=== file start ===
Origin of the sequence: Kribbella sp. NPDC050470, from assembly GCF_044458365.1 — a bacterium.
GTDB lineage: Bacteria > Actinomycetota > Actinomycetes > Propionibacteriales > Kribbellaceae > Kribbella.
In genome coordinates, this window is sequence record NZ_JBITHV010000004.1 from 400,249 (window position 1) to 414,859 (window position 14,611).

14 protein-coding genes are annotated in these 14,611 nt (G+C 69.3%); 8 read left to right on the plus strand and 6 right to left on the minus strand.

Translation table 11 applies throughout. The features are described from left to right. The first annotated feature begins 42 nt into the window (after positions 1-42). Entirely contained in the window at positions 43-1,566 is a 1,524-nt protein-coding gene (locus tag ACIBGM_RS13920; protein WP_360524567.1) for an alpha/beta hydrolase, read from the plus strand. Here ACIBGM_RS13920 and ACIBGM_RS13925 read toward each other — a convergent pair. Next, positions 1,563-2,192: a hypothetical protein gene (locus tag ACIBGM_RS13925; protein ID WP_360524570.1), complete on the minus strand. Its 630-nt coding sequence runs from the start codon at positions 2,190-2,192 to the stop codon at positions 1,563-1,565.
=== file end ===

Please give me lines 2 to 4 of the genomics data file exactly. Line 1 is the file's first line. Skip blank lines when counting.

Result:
GTDB lineage: Bacteria > Actinomycetota > Actinomycetes > Propionibacteriales > Kribbellaceae > Kribbella.
In genome coordinates, this window is sequence record NZ_JBITHV010000004.1 from 400,249 (window position 1) to 414,859 (window position 14,611).

14 protein-coding genes are annotated in these 14,611 nt (G+C 69.3%); 8 read left to right on the plus strand and 6 right to left on the minus strand.